20 Comments

  1. That shrill, one-note, plebeian whistle she’s marrying doesn’t actually have the requisite opening on top to produce a whistling noise — he’s a mute!

    (note his lapel pin: he’s “sharp”; is that in the sense of “shrill”, or at least “off key”, or does it mean he’s “fiiine”?)

  2. And shouldn’t the groom’s side of the chapel be populated with penny-whistles, kazoos, and cheap noise-makers?

  3. Kilby, perhaps not. In that one, it was a dangerous match. In this case, it’s just that she could do better (or so the father thinks).

  4. The heart wants what the heart wants.

    “That shrill, one-note, plebeian whistle she’s marrying doesn’t actually have the requisite opening on top to produce a whistling noise”

    No man is complete until he is married. Then, he’s finished. It’s a well-known trope that some women men who need to be “fixed up” If wife can just fix flaw, and other flaw, and other flaw, then he’ll be perfect. Eventually, she figures out that she can’t change him, gives up, and they divorce.

  5. Father spent his daughter’s adolescent years worrying about her getting the horn at an inappropriate age, and used to harp on about it. Then there was the teenage love triangle – one was a nice enough cello but the other a wood block head possessed of a plausible glockenspiel. Oboe! But he drummed them both out of her life. And now look what’s happened! She castanets wide, the trumpet! She got whistled at a lot in the street, and instead of telling those rough boys off she actually rather liked their saxophone talk. He said, why’d you piccolo born tin guy. But don’t break out the violins, at bass it’s all his own flute. It’s a cymbal 4/4 our time. Tuba d.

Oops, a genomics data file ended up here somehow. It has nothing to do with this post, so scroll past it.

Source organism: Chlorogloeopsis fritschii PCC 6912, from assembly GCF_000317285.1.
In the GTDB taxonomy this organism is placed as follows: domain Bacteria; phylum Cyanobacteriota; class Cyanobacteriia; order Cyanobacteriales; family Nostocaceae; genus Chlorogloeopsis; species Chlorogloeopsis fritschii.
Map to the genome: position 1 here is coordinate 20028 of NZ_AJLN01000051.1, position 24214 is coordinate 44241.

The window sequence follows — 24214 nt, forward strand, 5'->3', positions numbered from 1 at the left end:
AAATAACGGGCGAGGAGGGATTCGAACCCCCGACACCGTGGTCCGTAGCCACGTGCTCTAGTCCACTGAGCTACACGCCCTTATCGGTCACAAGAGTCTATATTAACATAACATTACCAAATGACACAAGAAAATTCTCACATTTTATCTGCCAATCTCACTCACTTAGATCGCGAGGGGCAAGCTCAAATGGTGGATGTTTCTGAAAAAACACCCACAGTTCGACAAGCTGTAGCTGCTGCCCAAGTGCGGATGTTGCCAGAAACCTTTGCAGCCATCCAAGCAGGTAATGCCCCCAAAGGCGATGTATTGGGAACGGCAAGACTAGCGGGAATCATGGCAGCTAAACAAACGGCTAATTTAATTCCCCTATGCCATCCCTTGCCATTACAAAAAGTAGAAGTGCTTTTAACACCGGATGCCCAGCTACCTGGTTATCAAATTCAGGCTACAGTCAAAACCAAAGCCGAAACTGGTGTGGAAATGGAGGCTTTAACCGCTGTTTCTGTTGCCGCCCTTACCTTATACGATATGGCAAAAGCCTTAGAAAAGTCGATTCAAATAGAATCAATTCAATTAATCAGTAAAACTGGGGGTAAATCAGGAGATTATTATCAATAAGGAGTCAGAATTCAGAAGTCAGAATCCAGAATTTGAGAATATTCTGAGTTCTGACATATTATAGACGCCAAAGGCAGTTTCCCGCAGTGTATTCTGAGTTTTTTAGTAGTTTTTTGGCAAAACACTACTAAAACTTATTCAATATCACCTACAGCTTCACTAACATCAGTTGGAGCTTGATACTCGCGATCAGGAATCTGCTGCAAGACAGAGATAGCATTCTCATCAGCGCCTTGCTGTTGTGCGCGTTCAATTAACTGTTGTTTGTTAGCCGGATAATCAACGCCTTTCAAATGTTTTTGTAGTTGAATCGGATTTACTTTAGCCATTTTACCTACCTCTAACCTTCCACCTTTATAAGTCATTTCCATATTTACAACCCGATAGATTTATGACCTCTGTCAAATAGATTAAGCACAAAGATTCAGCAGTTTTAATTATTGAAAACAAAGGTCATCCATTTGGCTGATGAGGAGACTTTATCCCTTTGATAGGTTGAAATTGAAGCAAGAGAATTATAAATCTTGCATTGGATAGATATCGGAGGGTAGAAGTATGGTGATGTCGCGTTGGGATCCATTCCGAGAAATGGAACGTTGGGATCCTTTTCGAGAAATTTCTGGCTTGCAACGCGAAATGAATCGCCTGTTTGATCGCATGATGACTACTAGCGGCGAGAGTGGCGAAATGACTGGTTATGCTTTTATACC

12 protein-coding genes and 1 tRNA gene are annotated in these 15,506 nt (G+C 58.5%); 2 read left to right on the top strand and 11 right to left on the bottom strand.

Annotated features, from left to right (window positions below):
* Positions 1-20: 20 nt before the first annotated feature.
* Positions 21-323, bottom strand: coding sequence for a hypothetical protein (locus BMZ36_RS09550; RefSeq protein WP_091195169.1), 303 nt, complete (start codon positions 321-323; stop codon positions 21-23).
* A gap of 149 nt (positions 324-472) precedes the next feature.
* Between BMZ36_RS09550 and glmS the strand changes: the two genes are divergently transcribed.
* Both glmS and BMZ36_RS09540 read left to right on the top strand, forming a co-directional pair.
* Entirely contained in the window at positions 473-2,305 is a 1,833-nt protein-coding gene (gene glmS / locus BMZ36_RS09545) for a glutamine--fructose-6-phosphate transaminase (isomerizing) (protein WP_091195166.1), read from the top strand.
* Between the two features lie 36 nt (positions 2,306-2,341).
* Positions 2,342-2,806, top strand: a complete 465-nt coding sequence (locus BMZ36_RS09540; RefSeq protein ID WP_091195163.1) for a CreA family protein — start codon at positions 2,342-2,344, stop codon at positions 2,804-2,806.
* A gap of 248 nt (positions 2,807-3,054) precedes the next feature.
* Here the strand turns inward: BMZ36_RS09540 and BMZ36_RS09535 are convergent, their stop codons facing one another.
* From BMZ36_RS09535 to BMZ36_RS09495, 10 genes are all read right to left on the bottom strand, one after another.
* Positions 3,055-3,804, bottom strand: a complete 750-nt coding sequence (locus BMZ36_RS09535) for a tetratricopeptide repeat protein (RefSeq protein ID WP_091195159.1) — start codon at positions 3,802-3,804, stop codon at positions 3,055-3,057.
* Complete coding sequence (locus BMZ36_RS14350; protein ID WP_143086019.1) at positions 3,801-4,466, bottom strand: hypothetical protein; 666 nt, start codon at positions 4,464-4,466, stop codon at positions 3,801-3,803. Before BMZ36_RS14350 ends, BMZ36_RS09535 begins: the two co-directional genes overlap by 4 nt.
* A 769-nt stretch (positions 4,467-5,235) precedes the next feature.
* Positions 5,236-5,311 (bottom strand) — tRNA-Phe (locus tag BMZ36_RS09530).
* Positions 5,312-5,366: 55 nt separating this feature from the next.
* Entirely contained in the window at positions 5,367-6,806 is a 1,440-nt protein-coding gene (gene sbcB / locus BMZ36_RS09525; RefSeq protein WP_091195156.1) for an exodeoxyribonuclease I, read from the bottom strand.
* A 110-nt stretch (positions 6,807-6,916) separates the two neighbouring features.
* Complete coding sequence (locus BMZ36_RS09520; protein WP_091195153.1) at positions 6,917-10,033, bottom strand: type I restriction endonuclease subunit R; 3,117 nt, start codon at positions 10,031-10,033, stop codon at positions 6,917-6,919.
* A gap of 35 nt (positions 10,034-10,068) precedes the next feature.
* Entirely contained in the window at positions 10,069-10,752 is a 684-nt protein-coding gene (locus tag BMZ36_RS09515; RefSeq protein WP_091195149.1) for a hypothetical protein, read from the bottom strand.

6. To follow up on Mr. Pollack’s observation. I am reminded of the Rodney Dangerfield line: “My wife spent the last 20 years trying to change me. No she complains I am not the man she married.” Maybe in 20 years the whistle will have changed into a piccolo.

  7. I read this cartoon years ago and never understood it. (I didn’t realize the man in the first panel was her father; I thought he was the groom.)

    So today I read it here and, thanks to the helpful comments, I finally understand what the artist was getting at.

    Cute. Strange, but cute.

    Thanks for helping me get this one, guys.

  8. ” (I didn’t realize the man in the first panel was her father; I thought he was the groom.)”

    The key to this realization is that the weddings in the first and second panels and in the third panel are not the same wedding.
    The symbolism in the second panel is supposed to guide you to this realization… the traditional wedding is to celebrate the transition of the bride from her father’s household to her husband’s. If you have a more modern view, that’s not what a wedding is about any more. But the center panel is supposed to illustrate the exact moment of transition.

  9. I’m pretty sure it’s the same wedding depicted in all three panels.

    What confused me (years ago) is that I thought the first panel was showing the bride and groom triumphantly marching out of the church at the end of the wedding.

    But now (thanks to this site) I realize that it’s the bride’s father walking his daughter to the altar (at the start of the wedding), which is hinted by the fact the seats are facing forward, and that the man is holding a cane (suggesting that the man is elderly, and probably her father).

  10. I’m pretty sure it’s the same wedding depicted in all three panels.

    Yes, you’re correct.

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